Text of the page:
Once cut off, I dressed the cut area quickly with a 60 grit flapper wheel to get the bolt flush to the nut and to de-burr the cuts as good as possible. I then proceed to the next process which for me was a quick pass with a wire cup brush fitted into my ancient makita drill I rebuilt the battery pack in. The jig holds all the bolts nice and solid so no need for vice grips and a benchgrinder like I normally would do. This process was to remove the paint and rust.

In hindsight, with the addition of a handle on the jig, it could probably easily be used to buff the bolts on a wire wheel in a benchgrinder with no problem. However, the ancient makita method was the way I did it and it worked great for me. I did both sides even though I only have pictures of the bolt side.

Next, I can remove the nut, which, will clean whatever was left after the sanding, out of the threads. With a quick buff of the threads with a wire brush of some sort to remove rust and make sure the nut would thread on without too much fuss pretty much completes the whole process.

On to the next batch and so on. The condition of your bolts will greatly dictate how much time you would have to dedicate to the cutting process. It really did save me a bunch of time working in batches.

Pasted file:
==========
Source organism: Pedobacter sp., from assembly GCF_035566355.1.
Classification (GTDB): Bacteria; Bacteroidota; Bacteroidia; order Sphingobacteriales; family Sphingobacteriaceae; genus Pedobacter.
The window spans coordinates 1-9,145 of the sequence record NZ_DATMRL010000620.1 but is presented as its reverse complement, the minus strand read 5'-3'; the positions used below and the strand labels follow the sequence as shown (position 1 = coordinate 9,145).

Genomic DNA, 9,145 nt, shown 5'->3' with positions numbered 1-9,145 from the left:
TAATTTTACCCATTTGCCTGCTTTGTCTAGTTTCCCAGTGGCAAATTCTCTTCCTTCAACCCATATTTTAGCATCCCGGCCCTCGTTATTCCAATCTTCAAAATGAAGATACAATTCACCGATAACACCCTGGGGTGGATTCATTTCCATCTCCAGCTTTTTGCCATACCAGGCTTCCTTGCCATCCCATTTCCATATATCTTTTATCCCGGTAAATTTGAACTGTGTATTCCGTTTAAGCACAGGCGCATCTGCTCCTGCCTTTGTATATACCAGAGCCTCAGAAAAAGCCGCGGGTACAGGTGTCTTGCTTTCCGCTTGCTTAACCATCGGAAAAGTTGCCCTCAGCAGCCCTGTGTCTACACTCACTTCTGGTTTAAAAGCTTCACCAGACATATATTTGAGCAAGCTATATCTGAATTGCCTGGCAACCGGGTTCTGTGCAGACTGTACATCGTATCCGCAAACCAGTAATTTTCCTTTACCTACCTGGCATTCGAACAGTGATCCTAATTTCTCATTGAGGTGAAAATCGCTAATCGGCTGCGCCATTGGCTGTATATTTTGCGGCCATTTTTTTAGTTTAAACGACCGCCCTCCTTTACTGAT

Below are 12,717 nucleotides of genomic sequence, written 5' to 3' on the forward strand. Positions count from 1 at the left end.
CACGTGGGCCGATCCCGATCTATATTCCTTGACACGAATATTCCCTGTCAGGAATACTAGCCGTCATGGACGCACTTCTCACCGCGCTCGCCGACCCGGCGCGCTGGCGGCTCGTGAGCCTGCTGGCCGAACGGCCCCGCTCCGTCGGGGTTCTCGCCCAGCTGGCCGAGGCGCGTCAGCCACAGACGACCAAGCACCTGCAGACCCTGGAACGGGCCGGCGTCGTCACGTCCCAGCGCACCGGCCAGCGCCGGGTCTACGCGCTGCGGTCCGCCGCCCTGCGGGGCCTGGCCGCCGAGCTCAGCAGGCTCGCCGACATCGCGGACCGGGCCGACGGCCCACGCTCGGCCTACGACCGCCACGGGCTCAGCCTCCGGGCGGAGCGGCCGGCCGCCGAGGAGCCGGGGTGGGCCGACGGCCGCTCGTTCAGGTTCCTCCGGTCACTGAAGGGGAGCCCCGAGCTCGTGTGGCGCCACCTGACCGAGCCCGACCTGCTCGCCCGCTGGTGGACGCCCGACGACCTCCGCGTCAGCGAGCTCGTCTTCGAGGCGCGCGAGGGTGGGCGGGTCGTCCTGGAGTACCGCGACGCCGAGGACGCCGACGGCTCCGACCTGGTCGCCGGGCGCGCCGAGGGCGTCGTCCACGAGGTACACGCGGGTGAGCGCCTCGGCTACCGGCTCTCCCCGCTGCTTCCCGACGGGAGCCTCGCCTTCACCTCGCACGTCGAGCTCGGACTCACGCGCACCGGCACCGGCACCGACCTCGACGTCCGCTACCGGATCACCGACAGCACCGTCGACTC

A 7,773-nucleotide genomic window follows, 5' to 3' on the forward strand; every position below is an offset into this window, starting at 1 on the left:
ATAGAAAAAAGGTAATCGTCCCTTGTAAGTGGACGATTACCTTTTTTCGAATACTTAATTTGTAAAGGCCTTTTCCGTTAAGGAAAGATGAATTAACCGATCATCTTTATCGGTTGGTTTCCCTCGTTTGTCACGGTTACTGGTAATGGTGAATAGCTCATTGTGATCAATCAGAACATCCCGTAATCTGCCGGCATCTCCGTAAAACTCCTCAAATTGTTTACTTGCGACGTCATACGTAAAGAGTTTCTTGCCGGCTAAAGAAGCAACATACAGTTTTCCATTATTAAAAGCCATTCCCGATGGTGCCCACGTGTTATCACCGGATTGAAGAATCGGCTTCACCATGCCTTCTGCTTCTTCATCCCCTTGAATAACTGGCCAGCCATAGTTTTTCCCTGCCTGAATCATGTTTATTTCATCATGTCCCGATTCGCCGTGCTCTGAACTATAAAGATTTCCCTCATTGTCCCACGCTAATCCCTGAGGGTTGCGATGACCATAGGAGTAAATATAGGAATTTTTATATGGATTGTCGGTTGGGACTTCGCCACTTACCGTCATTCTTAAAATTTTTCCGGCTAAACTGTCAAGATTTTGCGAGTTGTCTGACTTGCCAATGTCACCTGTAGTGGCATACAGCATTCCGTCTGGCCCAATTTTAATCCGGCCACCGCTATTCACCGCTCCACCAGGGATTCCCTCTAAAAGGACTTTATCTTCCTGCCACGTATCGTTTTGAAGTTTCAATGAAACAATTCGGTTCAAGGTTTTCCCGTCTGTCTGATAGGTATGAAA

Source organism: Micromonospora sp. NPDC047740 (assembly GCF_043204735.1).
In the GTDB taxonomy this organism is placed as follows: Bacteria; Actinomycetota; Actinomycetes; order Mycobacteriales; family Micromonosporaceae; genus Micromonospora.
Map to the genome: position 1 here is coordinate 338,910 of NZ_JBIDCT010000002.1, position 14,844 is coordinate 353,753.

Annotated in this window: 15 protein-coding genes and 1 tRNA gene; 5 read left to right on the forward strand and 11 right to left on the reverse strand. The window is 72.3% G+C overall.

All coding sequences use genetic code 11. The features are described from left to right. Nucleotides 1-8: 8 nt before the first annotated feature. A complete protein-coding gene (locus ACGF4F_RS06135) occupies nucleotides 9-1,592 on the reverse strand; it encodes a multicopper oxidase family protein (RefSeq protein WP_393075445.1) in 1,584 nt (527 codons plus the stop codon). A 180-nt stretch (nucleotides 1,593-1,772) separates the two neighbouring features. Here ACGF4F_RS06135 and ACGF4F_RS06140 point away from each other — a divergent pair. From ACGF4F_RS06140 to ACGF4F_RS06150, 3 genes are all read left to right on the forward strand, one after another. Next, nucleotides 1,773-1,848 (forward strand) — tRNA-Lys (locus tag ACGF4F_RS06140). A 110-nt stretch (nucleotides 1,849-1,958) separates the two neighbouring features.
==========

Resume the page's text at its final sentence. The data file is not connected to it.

Step 5: Another Use!

I knew I wanted to paint these bolts straight from the get go. A great... okay way to paint bolts is to punch a bunch of holes in a grocery sack or cardboard then stick the bolts in the holes. They're highly populated for paint efficiency and the cardboard fits tight enough resulting in a bolt that is devoid of paint on the freshly cleaned threads.

Turns out the great thing about setting up your spacing for the bolts in a jig is that it is easily transferable to another medium. In the case of cardboard, I just held the jig in place and shoved a punch down through the holes to create nice evenly spaced holes to put the bolts in. Repeat multiplied by however many batches you did. I did quite a few.